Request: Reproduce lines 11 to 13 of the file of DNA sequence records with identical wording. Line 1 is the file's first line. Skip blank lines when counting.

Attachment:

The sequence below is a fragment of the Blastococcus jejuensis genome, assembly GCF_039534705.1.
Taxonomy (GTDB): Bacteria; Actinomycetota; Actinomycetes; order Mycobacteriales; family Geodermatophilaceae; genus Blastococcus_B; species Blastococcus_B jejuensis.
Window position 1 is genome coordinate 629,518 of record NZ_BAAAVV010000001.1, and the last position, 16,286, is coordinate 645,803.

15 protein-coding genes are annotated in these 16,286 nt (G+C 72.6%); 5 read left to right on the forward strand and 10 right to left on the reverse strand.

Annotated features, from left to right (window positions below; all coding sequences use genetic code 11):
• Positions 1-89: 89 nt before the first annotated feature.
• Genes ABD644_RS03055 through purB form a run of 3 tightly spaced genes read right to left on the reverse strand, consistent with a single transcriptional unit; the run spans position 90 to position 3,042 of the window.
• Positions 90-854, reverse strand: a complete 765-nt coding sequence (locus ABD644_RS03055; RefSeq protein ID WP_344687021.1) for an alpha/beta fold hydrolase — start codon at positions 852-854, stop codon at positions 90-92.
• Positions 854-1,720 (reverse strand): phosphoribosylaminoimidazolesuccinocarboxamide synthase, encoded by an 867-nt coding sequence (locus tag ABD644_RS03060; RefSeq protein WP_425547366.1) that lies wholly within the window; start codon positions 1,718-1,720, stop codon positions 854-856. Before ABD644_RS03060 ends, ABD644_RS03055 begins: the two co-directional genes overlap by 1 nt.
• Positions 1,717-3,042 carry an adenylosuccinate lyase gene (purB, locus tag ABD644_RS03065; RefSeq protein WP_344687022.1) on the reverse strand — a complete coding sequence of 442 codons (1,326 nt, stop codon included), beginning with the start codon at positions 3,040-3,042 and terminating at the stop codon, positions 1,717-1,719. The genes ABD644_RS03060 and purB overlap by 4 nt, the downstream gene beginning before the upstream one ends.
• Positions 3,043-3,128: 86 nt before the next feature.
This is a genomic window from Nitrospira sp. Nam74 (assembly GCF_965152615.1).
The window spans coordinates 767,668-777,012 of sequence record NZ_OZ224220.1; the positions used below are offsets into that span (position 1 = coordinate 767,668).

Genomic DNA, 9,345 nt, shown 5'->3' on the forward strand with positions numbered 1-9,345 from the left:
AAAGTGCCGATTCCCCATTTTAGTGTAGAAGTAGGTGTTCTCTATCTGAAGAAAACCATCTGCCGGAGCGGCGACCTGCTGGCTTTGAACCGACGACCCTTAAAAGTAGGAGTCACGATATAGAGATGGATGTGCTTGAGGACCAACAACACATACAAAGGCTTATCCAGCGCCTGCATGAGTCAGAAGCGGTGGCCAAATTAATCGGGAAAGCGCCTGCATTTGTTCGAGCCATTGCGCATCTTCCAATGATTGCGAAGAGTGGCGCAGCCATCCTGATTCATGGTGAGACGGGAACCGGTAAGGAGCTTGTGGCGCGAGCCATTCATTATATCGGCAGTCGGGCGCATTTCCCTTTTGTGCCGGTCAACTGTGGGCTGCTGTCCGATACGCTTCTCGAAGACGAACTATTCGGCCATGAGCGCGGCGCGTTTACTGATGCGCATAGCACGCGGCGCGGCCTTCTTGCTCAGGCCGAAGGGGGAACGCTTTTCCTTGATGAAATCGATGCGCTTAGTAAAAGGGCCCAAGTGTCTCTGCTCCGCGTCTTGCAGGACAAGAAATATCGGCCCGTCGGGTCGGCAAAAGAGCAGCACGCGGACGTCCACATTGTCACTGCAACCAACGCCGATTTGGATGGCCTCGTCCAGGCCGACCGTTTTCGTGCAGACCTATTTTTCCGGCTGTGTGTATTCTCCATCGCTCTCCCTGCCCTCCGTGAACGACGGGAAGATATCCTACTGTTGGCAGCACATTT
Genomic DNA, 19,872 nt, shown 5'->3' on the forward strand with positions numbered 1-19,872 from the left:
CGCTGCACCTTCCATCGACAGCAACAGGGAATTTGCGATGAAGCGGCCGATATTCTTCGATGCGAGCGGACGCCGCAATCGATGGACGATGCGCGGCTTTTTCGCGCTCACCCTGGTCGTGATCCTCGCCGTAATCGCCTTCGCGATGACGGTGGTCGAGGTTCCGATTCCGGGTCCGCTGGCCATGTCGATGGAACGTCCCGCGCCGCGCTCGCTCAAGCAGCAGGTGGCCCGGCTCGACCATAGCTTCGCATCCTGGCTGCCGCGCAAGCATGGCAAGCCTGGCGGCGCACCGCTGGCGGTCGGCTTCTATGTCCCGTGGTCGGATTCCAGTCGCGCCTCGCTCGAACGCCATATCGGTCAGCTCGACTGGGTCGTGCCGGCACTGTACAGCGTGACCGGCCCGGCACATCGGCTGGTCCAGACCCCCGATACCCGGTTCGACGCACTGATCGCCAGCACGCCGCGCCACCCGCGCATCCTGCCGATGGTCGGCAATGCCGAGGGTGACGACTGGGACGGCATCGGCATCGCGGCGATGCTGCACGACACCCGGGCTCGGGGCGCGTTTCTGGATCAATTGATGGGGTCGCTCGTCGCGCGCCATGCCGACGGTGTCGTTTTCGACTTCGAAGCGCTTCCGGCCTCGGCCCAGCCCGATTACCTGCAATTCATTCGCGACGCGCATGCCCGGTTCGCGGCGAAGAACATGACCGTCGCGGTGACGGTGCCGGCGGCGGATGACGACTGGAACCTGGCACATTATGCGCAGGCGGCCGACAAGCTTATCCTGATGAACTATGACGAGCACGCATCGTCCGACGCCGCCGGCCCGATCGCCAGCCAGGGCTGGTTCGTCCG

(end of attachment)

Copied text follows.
• Positions 3,043-3,128: 86 nt before the next feature.
This is a genomic window from Nitrospira sp. Nam74 (assembly GCF_965152615.1).
The window spans coordinates 767,668-777,012 of sequence record NZ_OZ224220.1; the positions used below are offsets into that span (position 1 = coordinate 767,668).